• From an upstart competitor’s standpoint, the cash conversion cycle for gaming studios without an existing portfolio of revenue-generating IP is extremely poor, and there is no guarantee that the casino will lease or purchase the game once its completed. It is likely years before seeing any return on investment and the casino would demand a higher percentage of gross gaming revenue to compensate for the risk of allocating floor space to an unestablished content provider. These dynamics have kept venture and growth capital from flowing into content creation for casino-focused end-markets.

Scale Advantage

  • We believe that LNW has the industry’s most complete end-to-end full-service offering, by combining games/slots/cabinets with a casino management system. CMS provide a depth and breadth of products and services that cannot be replicated by subscale competitors.
  • The power of the bundle for scaled land-based casino service providers is similar to enterprise-wide offerings such as Microsoft, where the end customer receives a higher price to value for the bundle opposed to piecing individual services together.  
  • Much like software, the lifespan of casino games and content is evergreen but the upfront cost of building is very high. This requires initial capital and scale to expand existing IP libraries. Scale allows game development costs to be spread against higher cabinet and machine order volumes, lowering cost of goods sold per unit and improving gross margins. Purchase volumes contracted in advance from casino operators allow casino service providers to buy raw materials in bulk for their hardware components from international supply chains and further lower low cost of goods sold. Scaled incumbents can simply produce revenue-generating units at a higher margin than new entrants.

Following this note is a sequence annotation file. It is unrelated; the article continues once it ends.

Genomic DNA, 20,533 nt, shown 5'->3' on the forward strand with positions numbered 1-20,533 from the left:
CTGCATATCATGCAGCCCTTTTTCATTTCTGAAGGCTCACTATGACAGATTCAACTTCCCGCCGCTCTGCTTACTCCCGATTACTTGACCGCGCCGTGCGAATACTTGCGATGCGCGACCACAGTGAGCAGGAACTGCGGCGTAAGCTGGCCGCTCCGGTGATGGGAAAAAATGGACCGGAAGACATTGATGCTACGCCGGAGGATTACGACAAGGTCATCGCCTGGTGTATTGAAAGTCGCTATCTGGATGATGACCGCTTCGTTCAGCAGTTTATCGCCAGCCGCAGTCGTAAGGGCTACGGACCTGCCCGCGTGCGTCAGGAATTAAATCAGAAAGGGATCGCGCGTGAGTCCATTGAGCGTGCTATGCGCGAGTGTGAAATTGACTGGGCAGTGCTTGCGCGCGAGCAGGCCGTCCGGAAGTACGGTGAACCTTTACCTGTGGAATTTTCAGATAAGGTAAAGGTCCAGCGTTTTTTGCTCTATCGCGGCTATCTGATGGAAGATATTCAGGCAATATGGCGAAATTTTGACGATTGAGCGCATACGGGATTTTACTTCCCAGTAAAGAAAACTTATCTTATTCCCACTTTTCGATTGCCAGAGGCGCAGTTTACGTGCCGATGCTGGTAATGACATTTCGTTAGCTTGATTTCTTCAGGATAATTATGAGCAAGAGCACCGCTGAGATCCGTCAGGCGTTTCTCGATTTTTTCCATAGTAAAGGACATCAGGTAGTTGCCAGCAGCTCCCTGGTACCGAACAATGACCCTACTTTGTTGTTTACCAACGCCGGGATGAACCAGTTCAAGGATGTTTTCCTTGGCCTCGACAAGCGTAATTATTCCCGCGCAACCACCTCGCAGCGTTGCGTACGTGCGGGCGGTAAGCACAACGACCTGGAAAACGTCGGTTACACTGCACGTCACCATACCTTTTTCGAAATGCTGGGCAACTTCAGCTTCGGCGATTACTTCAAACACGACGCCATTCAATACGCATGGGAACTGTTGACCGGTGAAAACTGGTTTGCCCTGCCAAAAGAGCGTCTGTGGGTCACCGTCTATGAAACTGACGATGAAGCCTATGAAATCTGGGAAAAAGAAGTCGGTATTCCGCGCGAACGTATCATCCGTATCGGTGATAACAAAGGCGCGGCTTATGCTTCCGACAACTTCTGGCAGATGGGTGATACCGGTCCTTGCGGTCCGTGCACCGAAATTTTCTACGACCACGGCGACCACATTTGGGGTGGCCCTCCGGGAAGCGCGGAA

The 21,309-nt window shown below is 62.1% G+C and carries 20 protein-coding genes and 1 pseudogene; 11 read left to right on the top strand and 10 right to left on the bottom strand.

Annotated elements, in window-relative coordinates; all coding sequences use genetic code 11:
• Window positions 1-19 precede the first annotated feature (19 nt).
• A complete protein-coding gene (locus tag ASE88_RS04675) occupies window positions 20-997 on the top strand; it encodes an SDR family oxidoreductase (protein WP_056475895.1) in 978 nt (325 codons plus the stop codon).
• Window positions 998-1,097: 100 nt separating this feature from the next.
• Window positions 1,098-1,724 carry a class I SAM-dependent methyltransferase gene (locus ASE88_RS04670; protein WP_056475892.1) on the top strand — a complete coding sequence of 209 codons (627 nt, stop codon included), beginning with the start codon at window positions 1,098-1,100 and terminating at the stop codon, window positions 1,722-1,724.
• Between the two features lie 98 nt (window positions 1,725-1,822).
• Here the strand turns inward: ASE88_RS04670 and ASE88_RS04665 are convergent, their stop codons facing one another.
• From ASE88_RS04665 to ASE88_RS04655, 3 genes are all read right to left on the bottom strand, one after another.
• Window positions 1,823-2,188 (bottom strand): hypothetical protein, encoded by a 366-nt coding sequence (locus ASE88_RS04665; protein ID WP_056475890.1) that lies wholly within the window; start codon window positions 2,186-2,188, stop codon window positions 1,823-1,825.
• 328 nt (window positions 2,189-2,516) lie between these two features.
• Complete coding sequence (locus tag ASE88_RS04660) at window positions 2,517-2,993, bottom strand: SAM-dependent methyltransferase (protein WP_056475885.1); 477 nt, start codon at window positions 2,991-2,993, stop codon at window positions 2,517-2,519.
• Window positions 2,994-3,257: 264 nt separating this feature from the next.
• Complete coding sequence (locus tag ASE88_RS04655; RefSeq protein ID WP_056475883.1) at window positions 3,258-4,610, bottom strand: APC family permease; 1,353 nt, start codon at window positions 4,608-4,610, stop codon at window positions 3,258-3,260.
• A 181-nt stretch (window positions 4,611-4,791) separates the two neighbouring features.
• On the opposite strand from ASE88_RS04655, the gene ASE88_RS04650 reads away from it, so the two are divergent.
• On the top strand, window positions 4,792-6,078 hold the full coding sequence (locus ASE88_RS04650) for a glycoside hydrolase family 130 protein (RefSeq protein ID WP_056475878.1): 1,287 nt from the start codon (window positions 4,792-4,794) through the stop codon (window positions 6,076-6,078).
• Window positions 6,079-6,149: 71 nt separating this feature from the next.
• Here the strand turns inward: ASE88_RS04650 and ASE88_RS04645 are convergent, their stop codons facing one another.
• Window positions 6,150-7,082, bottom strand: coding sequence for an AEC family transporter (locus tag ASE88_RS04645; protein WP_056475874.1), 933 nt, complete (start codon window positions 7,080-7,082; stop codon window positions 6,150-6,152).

• Incumbents have relationships cemented with key personal at all casinos in the U.S. and through the world. Incumbents have their licensing done and in line with ongoing changes to regulatory requirements. Incumbents such as LNW have a pipeline set up with all the testing labs for new games, incumbent IP gets in and out of testing labs with no delay and detailed A/B test results allow for faster game development, stronger in-game monetization and higher ROI on R&D development spend. As casino-IP transitions to omnichannel delivery, LNW will be able to leverage its initial investment to monetize franchises across its Gaming, iGaming and social and mobile gaming businesses, driving higher contribution margins and returns on incremental capital.

Leadership Transformation

  • LNW’s primary competitor across most business lines is Australian-based Aristocrat Leisure Ltd. Historically Aristocrat has been the better business, with higher gaming yields and a better content library. Aristocrat has gradually and consistently taking market share within the gaming machine and cabinet space.